I was re-reading one of my favorite comics and came across a quote:
And now I am become Death, the destroyer of worlds.
In context of that comic it is silly. But, still, I found it both familiar and poetic. With a little bit of research I found the origin of the quote, the person who made it famous, and its tie to the end of World War II.
This is J. Robert Oppenheimer – the “Father of The Atomic Bomb,” and director of the Manhattan Project. He is recalling the Trinity explosion that took place July 16th, 1945 (this footage is from 20 years after). It is clear that he still felt pain over the events that ended World War II – or, maybe it is sadness, or regret. I don’t know. I don’t want to pretend to know. To pontificate would do that struggle little justice. Until I design something capable of killing so many I am in no position to understand such a man. More so, I am in no hurry to try.
What I can understand is the struggle itself. It is fundamental: Capability vs Execution (we could, but should we?) I don't think men of such minds would be so quick to destroy lives less their hands be forced: the Japanese were not willing to surrender – they fully intended to continue along the path they saw to be their destiny. Consider the questions these men must have asked themselves: At what point do we have no other choice? What is the best defense of the Common Good? If we execute these destructive means, what role do we then play in the Common Good? What do we then become? For Oppenheimer, those twenty years later, it was too late. No matter the conclusions, the haunting was evident. Like any man faced with a decision of that magnitude I would think his life became filled with reasoning and second-guessing.*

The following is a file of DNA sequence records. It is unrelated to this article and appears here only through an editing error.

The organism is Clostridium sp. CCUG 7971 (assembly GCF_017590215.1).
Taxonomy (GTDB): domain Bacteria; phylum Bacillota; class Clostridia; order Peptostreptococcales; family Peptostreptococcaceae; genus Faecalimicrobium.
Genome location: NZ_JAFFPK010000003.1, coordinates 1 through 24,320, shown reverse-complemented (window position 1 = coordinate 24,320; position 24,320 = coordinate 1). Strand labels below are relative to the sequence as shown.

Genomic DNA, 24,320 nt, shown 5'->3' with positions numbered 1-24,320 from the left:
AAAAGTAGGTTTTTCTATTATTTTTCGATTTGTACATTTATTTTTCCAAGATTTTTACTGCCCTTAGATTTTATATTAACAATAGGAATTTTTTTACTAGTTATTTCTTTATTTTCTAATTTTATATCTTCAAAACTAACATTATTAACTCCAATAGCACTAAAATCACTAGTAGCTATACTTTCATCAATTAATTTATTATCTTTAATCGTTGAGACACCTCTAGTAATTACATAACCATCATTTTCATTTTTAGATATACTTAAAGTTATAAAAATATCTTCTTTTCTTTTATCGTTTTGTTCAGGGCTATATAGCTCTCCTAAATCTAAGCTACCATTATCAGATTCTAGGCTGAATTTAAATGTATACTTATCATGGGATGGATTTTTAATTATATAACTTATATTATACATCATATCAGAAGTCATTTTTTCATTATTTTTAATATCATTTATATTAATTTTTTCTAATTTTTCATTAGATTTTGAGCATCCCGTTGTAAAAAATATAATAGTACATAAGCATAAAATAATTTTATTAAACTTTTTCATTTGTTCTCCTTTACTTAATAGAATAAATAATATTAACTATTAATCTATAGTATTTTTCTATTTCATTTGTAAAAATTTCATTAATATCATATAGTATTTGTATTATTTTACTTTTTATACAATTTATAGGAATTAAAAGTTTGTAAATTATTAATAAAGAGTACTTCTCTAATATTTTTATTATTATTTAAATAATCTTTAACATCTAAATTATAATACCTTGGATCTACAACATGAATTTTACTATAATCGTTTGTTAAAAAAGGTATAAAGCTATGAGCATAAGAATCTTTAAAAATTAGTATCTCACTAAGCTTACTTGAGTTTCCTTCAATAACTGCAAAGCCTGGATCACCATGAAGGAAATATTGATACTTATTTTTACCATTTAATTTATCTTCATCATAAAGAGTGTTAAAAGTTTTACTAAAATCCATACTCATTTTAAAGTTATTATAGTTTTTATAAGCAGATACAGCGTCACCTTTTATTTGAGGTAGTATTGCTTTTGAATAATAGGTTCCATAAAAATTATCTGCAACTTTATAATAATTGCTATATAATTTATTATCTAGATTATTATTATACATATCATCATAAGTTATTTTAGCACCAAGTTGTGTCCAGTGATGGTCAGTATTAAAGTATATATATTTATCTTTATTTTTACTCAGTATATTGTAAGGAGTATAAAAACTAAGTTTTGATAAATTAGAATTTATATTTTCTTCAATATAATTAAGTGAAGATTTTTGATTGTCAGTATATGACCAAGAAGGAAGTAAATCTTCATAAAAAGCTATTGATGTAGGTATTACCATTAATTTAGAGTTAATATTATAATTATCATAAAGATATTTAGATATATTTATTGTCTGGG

If the radiance of a thousand suns were to burst at once into the sky, that would be like the splendor of the mighty one.
This line prefaces the more famous line which comes at the front of this article. Both are from the Bhagavad Gita – which Oppenheimer read in Sanskrit, its original language. It is the text he claimed to be the most influential on his life. From these two ideas it is clear that Oppenheimer had in his mind another question:
Have we created the ability to truly play God?
The question is not one of power, but of fear. Without God, we would become the sole guardian of all things, with nothing to look after us. A mortal God capable of devastation is a scary role. It would be easy to slide into a reckless abuse of that power. Even as an atheist I understand this struggle. I can't comment more than that. There are far more scholarly people who have debated the issue in a way far more eloquently than I could. I simply find it interesting, because there is no answer.
*I will eventually discuss the Potsdam Declaration which may offer clarity on the subject. Or more questions.